Westbank has built a practice around long-term commitments to artistry, sustainability and city-building. These commitments underlie an orientation towards projects like Woodwards, Vancouver House, Mirvish Village, Telus Garden and Oakridge – catalysts for larger change that go beyond the borders of the projects themselves. We are here to create. To provoke. To ignite. We are the vehicle for a new movement of cultural expression.

As the practice matures, we have become more ambitious. With every new project reflecting our commitment to the philosophy behind Gesamkunstwerk, or in our recent work the Japanese philosophy behind layering, the net effect is that our work becomes much more complex and far-reaching.

The core of Westbank’s mission is to create a body of work with a high degree of artistry that helps foster more equitable and beautiful cities. Westbank is active across Canada and in the United States, with projects including luxury residential, Five Star hotels, retail, office, rental, district energy systems, affordable housing initiatives and public art. Established in 1992, we are one of North America’s leading developers, with offices in Vancouver, Calgary, Toronto, Seattle, Shanghai, Beijing, Taiwan, Tokyo, Hong Kong, Shenzhen and over 25 billion dollars of projects completed or under development.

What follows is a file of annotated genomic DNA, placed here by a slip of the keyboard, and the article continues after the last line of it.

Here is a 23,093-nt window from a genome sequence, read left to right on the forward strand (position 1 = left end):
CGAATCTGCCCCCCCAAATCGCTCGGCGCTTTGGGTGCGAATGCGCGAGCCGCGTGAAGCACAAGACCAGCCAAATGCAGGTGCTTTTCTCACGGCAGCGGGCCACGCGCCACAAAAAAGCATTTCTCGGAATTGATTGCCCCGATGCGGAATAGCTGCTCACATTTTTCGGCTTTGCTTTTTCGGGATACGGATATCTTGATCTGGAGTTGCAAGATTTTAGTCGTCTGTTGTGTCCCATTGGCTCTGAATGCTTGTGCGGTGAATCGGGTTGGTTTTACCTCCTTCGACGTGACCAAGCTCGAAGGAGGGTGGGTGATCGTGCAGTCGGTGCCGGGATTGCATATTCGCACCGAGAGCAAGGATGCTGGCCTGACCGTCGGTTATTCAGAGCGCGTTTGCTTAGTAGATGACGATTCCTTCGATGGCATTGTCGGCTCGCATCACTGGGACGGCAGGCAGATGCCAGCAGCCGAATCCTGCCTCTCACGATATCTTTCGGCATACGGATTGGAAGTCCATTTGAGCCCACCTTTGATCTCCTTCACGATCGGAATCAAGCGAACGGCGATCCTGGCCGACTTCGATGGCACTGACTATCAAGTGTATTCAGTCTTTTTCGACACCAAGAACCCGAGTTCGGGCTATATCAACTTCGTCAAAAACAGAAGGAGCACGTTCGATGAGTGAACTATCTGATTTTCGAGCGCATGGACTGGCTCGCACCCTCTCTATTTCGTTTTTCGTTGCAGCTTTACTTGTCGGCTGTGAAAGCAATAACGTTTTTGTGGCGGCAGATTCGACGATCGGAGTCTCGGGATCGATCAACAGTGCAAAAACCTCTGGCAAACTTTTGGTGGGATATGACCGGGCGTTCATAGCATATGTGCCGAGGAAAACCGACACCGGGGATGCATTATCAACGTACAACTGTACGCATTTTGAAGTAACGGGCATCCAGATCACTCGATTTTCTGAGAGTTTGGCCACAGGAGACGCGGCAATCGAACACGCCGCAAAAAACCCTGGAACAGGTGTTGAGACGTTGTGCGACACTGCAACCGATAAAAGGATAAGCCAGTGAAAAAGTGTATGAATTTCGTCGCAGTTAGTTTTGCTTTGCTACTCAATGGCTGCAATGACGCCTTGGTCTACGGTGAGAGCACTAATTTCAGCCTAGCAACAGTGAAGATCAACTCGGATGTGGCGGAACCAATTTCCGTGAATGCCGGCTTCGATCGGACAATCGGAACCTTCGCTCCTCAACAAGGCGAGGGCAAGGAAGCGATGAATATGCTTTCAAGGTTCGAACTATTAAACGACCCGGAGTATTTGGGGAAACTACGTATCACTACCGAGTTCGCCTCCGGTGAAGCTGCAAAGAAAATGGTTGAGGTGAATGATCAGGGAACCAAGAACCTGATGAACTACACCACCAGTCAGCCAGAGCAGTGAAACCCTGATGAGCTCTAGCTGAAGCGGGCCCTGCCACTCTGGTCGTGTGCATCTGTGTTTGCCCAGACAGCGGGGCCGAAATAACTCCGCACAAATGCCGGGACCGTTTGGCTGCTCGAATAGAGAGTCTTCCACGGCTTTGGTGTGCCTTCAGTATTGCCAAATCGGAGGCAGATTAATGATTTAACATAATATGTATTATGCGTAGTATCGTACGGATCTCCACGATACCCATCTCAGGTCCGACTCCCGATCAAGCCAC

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February 02, 2016

How can architecture create communities?

We see our projects as active engagements with community, as part of a dialogue between what is built, the place where it is situated and the people who live there. Our projects are conceptualized and designed with an awareness of a much larger urban narrative.

Last August we announced that we had retained Bjarke Ingels as the design architect for the upcoming King & Spadina project in Toronto. The site offers an exciting opportunity for world-class city building.

In February we welcome Bjarke Ingels – the design architect for Westbank and ALLIED’s upcoming King Street project –  to Toronto for an evening of conversation about how architecture creates communities.


This growing desire to play a more active role in city building led us to organize a lecture at Chan Centre with Tadao Ando back in October, 2005.


Building upon the success of the success of Ando’s visit we invited Bjarke Ingels to spend an evening with us in Vancouver in April, 2012. Bjarke was an inspiring speaker and the conversation with local artists, architects and designers contributed towards a meaningful dialogue in Vancouver around the desire by many to step out of the constrained architectural language of the last number of decades.


Bjarke Ingels addresses local artists, designers and architects about the need to step out of a prevailing orthodoxy of a constrained architectural language.

Watch the 2012 evening with Bjarke Ingels in Vancouver


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